A wide variety of bioactive agents can be entrapped within the liposomes according to the present invention. Such bioactive agents include positively charged anticancer (antineoplastic) agents, anti-malarial agents, calcium channel blockers, local anesthetics, adrenergic antagonists, antiarrhythmics, cholinergic agents, biogenic amines, antidepressants, antihistamines, antiprotozoan agents, analgesics, and multiple drug resistance ("MDR") inhibitors. Preferred anticancer agents include vincristine, daunombicin, mitoxantrone, epimbicin, doxorubicin, vinblastine and tamoxifen. Preferred anti-malarial agents include quinidine and chloroquine. A preferred calcium channel blocker is verapamil. Preferred local anesthetics include lidocaine, chlorpromazine, prochlorperazine, trifluoperazine and dibucaine. Preferred adrenergic antagonists include propranolol and timolol. A preferred antiarrhythmic is quinidine. Preferred cholinergic agents include pilocarpine, physostigmine and nicardapine. Preferred biogenic amines include dopamine and serotonin. A preferred antidepressant is imipramine. A preferred antihistamine is diphenhydramine. .A preferred antiprotozoan agent is quinacrine. A preferred analgesic is codeine. Preferred MDR inhibitors include prochlorperazine, trifluoperazine, flupenthixol, tomoxifen and vindoline. It will be evident to those of ordinary skill in the art that, although certain agents are described as illustrative, numerous other agents are also suitable within the liposome compositions of the present invention.
Circulation longevity of liposomal bioactive agent compositions may be assessed by plasma clearance studies. In brief, for example, liposomes with or without loaded agent are injected into a tail vein of a mouse. Typically, the liposomes will contain radioactively labeled lipid (e.g., 14 C-cholesteryl hexadecylether), with or without radioactively labeled bioactive agent. At various time points, blood is collected from anaesthetized mice via cardiac puncture. The blood cells are separated and the plasma assayed for liposomal lipid and/or bioactive agent (e.g., using scintillation counting for radiolabeled lipid or bioactive agent). The disclosure of the present invention shows that incorporation into liposomes of a sugar-modified lipid or an amine-bearing lipid in combination with the use of an entrapped solution with a low pH results in an unexpected improvement in bioactive agent circulation lifetimes.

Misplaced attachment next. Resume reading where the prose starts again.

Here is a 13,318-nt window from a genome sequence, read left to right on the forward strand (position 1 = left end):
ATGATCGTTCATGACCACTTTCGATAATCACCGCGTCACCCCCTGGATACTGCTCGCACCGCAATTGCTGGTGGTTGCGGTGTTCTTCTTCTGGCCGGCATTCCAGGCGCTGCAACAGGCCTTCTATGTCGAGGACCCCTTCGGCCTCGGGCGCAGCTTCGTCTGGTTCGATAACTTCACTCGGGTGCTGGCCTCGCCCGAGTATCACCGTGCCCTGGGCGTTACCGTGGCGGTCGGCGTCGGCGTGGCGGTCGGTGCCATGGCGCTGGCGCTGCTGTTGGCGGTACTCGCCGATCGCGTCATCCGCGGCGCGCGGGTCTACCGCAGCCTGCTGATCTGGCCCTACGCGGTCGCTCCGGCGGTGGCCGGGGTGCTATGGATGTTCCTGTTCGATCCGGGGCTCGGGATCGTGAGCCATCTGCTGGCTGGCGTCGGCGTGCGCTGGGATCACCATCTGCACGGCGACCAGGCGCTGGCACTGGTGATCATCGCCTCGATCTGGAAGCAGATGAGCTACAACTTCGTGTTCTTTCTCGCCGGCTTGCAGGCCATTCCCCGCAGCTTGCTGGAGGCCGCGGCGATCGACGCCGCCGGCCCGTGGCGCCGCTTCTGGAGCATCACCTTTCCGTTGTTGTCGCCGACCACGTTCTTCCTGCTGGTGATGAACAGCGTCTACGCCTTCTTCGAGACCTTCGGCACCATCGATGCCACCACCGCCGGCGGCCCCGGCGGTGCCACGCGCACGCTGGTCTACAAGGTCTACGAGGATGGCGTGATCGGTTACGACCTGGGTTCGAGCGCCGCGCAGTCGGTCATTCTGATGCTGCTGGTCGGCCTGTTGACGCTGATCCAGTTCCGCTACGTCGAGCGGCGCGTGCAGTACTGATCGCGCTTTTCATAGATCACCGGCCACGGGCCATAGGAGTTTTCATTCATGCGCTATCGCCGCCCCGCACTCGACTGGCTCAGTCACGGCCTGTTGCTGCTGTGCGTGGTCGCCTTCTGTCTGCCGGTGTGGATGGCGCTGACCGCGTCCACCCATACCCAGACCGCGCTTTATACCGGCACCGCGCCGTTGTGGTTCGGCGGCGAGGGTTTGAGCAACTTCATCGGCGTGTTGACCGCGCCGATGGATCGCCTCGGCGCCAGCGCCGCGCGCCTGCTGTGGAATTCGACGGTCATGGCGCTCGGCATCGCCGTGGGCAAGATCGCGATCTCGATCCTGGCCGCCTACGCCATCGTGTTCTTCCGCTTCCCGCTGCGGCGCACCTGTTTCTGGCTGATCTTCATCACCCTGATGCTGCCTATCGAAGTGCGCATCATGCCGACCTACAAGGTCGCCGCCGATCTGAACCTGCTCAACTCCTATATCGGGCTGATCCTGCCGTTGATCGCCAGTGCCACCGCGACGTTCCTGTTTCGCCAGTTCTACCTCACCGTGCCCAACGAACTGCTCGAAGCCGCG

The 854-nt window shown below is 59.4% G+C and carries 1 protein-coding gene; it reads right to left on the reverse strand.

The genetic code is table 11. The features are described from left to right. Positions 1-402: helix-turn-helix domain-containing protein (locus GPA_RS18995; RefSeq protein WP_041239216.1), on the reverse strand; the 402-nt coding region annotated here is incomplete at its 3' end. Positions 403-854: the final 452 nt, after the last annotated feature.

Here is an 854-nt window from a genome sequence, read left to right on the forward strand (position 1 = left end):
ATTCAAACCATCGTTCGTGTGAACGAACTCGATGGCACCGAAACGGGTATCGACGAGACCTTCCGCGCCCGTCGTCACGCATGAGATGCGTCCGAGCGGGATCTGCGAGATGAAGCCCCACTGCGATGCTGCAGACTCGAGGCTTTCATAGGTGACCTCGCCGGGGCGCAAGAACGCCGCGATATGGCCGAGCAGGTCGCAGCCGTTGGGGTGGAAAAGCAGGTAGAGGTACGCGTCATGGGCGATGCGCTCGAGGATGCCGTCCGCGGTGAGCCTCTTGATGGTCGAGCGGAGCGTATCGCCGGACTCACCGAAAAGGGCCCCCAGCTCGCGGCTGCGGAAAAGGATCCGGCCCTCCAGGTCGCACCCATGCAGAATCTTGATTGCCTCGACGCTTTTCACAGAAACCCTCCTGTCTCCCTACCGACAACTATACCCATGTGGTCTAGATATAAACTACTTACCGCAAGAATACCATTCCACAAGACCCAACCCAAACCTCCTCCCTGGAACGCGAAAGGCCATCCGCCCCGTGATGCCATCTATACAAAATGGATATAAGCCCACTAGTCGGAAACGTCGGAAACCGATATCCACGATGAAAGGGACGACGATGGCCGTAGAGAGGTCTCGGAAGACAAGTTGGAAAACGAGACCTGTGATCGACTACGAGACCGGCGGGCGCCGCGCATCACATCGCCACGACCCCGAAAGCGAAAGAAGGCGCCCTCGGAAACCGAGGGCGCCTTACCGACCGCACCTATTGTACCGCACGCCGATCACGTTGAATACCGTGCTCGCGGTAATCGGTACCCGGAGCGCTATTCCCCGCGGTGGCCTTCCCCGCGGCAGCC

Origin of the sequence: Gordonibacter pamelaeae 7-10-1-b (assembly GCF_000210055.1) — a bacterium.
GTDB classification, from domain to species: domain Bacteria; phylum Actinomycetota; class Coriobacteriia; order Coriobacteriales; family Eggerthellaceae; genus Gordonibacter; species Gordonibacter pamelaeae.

In a similar manner, biodistribution studies may be performed on selected tissue/organs from injected mice by detecting liposomal lipid and/or bioactive agent in digested, tissue homogenate samples. The addition to liposomes of a sugar-modified lipid or amine-bearing lipid (e.g., GM1 as shown in FIG. 1) reduces significantly the liposomal lipid accumulation in liver and spleen.
The effects of a liposomal bioactive agent composition of the present invention may be examined in vitro or in vivo. For in vitro antitumor studies, for example, a liposomal anticancer agent composition can be contacted with a tumor cell line. In brief, such a composition is incubated with cultured tumor cells and the viability of the cells is measured to demonstrate the cytotoxicity of the encapsulated anticancer agent. For in vivo studies, an animal model system may be utilized. For example, for in vivo antitumor studies, the P388 lymphocytic leukemia model can be used. In brief, mice are injected i.p. with P388 cells. Liposomal anticancer agent compositions or saline only are administered (i.v.) 24 hours after tumor inoculation. .Animal weights and mortality are monitored daily. As disclosed herein, the liposomal anticancer agent compositions of the present invention (i.e., compositions which combine a reduced internal pH of the liposomes and incorporation of a sugar-modified lipid or amine-bearing lipid) exhibit significantly greater efficacy in the P388 tumor model. For example, in the encapsulated vincristine embodiment which combines a liposome internal pH of 2 with the presence of GM1 in the liposome bilayer, administration of the composition at 2, 3 or 4 mg/kg to P388-inoculated mice consistently produced long term survivors.